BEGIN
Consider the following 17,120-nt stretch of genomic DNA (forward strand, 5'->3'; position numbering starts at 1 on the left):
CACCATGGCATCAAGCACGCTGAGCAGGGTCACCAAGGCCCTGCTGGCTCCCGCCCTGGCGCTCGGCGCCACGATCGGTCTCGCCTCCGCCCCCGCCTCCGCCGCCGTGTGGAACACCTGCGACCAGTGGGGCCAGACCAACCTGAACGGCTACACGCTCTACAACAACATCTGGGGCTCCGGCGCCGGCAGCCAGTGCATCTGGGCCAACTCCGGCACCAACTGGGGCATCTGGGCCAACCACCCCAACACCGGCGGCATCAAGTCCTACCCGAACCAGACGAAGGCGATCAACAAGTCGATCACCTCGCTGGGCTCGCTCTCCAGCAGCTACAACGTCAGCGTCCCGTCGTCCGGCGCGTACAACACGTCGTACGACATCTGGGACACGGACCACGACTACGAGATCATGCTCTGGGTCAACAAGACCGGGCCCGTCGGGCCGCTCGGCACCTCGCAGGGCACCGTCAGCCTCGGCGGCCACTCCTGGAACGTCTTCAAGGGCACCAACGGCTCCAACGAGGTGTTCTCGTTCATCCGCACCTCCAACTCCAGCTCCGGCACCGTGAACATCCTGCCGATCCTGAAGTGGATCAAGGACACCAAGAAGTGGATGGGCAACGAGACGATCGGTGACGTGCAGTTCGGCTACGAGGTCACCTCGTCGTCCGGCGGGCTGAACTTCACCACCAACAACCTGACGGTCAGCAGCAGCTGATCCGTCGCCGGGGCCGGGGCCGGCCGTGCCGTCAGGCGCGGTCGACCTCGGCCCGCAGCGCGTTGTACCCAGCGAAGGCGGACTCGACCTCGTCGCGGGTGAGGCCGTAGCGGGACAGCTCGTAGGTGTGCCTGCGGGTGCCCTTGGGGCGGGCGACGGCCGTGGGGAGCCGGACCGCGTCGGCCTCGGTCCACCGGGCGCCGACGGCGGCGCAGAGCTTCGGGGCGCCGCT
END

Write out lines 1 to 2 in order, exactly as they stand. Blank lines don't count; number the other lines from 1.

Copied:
Consider the following 17,120-nt stretch of genomic DNA (forward strand, 5'->3'; position numbering starts at 1 on the left):
CACCATGGCATCAAGCACGCTGAGCAGGGTCACCAAGGCCCTGCTGGCTCCCGCCCTGGCGCTCGGCGCCACGATCGGTCTCGCCTCCGCCCCCGCCTCCGCCGCCGTGTGGAACACCTGCGACCAGTGGGGCCAGACCAACCTGAACGGCTACACGCTCTACAACAACATCTGGGGCTCCGGCGCCGGCAGCCAGTGCATCTGGGCCAACTCCGGCACCAACTGGGGCATCTGGGCCAACCACCCCAACACCGGCGGCATCAAGTCCTACCCGAACCAGACGAAGGCGATCAACAAGTCGATCACCTCGCTGGGCTCGCTCTCCAGCAGCTACAACGTCAGCGTCCCGTCGTCCGGCGCGTACAACACGTCGTACGACATCTGGGACACGGACCACGACTACGAGATCATGCTCTGGGTCAACAAGACCGGGCCCGTCGGGCCGCTCGGCACCTCGCAGGGCACCGTCAGCCTCGGCGGCCACTCCTGGAACGTCTTCAAGGGCACCAACGGCTCCAACGAGGTGTTCTCGTTCATCCGCACCTCCAACTCCAGCTCCGGCACCGTGAACATCCTGCCGATCCTGAAGTGGATCAAGGACACCAAGAAGTGGATGGGCAACGAGACGATCGGTGACGTGCAGTTCGGCTACGAGGTCACCTCGTCGTCCGGCGGGCTGAACTTCACCACCAACAACCTGACGGTCAGCAGCAGCTGATCCGTCGCCGGGGCCGGGGCCGGCCGTGCCGTCAGGCGCGGTCGACCTCGGCCCGCAGCGCGTTGTACCCAGCGAAGGCGGACTCGACCTCGTCGCGGGTGAGGCCGTAGCGGGACAGCTCGTAGGTGTGCCTGCGGGTGCCCTTGGGGCGGGCGACGGCCGTGGGGAGCCGGACCGCGTCGGCCTCGGTCCACCGGGCGCCGACGGCGGCGCAGAGCTTCGGGGCGCCGCT